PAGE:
# RL to RC circuit

## Homework Statement

Design a RC circuit so it has the same V vs time characteristics
*See attached diagram*

## The Attempt at a Solution

I really have no idea how to approach this, but I do know,

RC circuit:

Vc(t)=Vb(1-e^-(t/RC))

RL circuit:
i(t)=(Vb/R)(1-e^-(tR/L))

I have no idea what to do with the current equation... can I use ohm's law? Any help would be great!!

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gneill
Mentor
Can you sketch the vout versus time curve for the given circuit? (I'm assuming that the input will be some DC voltage applied at time t = 0).

Well I believe that the Vout for the RL would be an exponential decay starting at Vb and decreasing down to zero, whereas the Vout for the RC would be an exponential growth starting at zero and increasing to Vb

gneill
Mentor
That's right. Can you give the time constant for that exponential curve?

I believe for RC it is RC and for RL it is L/R

So assuming that i would want the time constants the same i would set

RC=L/R

So that would give me that when C=L/R^2

gneill
Mentor
Okay! Now comes the tricky bit. You've got your two components, R and C, and you want the output to be a decaying voltage.

The input to the circuit is a step; the switch is closed and the input voltage goes immediately from zero to some value Vin. What is the initial voltage drop across an uncharged capacitor?

I believe that the initial voltage drop across an uncharged capacitor is 0, and as time goes on, it approaches Vin exponentially

gneill
Mentor
That's right. So initially none of the voltage will be dropped by the C, so all of it must be dropped by the R. Further, you want all of that voltage presented at the output of the circuit. So what arrangement of the R and C would have the initial output voltage equal to the initial input voltage?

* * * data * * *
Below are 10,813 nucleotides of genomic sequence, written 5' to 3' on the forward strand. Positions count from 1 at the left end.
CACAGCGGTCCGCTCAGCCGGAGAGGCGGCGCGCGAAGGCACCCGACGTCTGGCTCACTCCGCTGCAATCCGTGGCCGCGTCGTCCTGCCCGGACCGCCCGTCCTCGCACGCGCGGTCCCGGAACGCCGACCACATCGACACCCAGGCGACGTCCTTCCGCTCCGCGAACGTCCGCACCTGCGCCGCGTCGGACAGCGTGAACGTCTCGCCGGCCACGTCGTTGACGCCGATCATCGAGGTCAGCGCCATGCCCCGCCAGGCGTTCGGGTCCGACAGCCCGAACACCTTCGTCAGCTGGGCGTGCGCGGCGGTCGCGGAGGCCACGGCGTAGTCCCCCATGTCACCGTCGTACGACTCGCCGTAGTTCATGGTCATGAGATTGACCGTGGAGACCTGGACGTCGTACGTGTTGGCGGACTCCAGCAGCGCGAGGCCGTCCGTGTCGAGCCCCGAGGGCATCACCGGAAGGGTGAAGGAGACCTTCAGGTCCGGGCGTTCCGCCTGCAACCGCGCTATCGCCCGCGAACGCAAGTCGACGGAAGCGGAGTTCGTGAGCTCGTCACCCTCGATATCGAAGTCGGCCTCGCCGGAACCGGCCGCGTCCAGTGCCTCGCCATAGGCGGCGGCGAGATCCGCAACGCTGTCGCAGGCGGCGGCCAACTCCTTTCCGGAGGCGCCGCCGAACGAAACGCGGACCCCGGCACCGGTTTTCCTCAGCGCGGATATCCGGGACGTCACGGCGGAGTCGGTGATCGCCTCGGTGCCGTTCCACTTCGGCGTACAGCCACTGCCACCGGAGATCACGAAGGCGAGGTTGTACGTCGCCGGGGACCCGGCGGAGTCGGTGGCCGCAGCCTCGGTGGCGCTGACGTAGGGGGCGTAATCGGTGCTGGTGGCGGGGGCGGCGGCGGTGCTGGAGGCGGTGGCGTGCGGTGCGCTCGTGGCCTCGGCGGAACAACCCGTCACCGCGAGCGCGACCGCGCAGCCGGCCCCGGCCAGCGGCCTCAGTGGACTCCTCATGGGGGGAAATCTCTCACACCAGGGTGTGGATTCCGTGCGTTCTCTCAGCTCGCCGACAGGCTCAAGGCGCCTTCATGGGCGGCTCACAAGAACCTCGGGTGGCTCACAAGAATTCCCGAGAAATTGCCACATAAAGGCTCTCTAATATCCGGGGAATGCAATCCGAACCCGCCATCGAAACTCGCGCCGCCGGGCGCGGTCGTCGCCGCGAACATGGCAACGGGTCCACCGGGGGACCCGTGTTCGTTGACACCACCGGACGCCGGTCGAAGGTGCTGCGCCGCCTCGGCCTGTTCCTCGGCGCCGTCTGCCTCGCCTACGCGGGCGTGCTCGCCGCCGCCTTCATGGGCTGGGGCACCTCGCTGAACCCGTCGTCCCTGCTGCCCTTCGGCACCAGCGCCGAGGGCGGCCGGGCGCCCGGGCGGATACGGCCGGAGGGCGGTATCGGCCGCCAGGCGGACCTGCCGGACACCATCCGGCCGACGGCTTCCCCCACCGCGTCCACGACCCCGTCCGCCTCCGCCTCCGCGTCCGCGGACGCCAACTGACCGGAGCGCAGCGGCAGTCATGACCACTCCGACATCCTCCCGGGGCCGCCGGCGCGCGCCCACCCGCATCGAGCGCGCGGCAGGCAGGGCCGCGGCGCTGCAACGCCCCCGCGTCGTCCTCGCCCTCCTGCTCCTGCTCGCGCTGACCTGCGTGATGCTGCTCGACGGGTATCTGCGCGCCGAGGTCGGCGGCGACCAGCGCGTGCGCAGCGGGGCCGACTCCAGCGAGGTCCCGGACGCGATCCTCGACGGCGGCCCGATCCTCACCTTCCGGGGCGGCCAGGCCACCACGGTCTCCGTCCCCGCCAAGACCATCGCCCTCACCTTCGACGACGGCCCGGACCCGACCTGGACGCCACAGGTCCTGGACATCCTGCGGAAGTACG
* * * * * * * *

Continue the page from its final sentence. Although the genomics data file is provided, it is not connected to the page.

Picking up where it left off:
maybe put the capacitor first then the resistor?

gneill
Mentor
How can you confirm that that would work? What (and why) are the initial and final output voltages for that arrangement?

Well cause then initially the first voltage drop across the capacitor (which would be zero) and then the second voltage drop would come across the resistor (which we would have Vin=Vout). As time goes on, the voltage drop across the capacitor would increase exponentially, so the Vout (voltage drop across the resistor) would therefore have to decrease exponentially cause if we subtract the voltage drop across the capacitor from Vin, it would give us exponential decay.

One more question: Would the value of C really matter? Should it be equal to L/R^2 as I said before?

gneill
Mentor
Well cause then initially the first voltage drop across the capacitor (which would be zero) and then the second voltage drop would come across the resistor (which we would have Vin=Vout). As time goes on, the voltage drop across the capacitor would increase exponentially, so the Vout (voltage drop across the resistor) would therefore have to decrease exponentially cause if we subtract the voltage drop across the capacitor from Vin, it would give us exponential decay.

One more question: Would the value of C really matter? Should it be equal to L/R^2 as I said before?
Excellent.

Yes, if you want to have the same exponential response curves then the time constants of the two circuits should be the same.